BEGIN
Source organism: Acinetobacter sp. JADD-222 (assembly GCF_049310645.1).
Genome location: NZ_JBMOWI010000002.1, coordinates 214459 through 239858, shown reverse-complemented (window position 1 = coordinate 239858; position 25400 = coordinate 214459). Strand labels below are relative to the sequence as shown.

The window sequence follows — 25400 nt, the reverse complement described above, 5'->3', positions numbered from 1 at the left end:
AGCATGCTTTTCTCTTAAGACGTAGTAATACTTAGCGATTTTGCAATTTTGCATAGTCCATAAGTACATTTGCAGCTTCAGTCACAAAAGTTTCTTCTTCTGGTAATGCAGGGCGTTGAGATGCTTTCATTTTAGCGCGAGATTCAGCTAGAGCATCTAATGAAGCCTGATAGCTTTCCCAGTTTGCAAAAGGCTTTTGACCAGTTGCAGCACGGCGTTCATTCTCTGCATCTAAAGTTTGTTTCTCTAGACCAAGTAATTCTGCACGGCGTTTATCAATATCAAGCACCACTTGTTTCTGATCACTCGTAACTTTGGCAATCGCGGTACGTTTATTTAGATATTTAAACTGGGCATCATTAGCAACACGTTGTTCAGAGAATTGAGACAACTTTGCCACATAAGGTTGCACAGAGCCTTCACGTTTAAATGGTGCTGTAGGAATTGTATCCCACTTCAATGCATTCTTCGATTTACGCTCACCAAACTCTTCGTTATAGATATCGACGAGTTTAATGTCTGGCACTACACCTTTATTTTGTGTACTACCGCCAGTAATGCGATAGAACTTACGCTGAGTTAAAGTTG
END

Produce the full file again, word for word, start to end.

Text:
Source organism: Acinetobacter sp. JADD-222 (assembly GCF_049310645.1).
Genome location: NZ_JBMOWI010000002.1, coordinates 214459 through 239858, shown reverse-complemented (window position 1 = coordinate 239858; position 25400 = coordinate 214459). Strand labels below are relative to the sequence as shown.

The window sequence follows — 25400 nt, the reverse complement described above, 5'->3', positions numbered from 1 at the left end:
AGCATGCTTTTCTCTTAAGACGTAGTAATACTTAGCGATTTTGCAATTTTGCATAGTCCATAAGTACATTTGCAGCTTCAGTCACAAAAGTTTCTTCTTCTGGTAATGCAGGGCGTTGAGATGCTTTCATTTTAGCGCGAGATTCAGCTAGAGCATCTAATGAAGCCTGATAGCTTTCCCAGTTTGCAAAAGGCTTTTGACCAGTTGCAGCACGGCGTTCATTCTCTGCATCTAAAGTTTGTTTCTCTAGACCAAGTAATTCTGCACGGCGTTTATCAATATCAAGCACCACTTGTTTCTGATCACTCGTAACTTTGGCAATCGCGGTACGTTTATTTAGATATTTAAACTGGGCATCATTAGCAACACGTTGTTCAGAGAATTGAGACAACTTTGCCACATAAGGTTGCACAGAGCCTTCACGTTTAAATGGTGCTGTAGGAATTGTATCCCACTTCAATGCATTCTTCGATTTACGCTCACCAAACTCTTCGTTATAGATATCGACGAGTTTAATGTCTGGCACTACACCTTTATTTTGTGTACTACCGCCAGTAATGCGATAGAACTTACGCTGAGTTAAAGTTG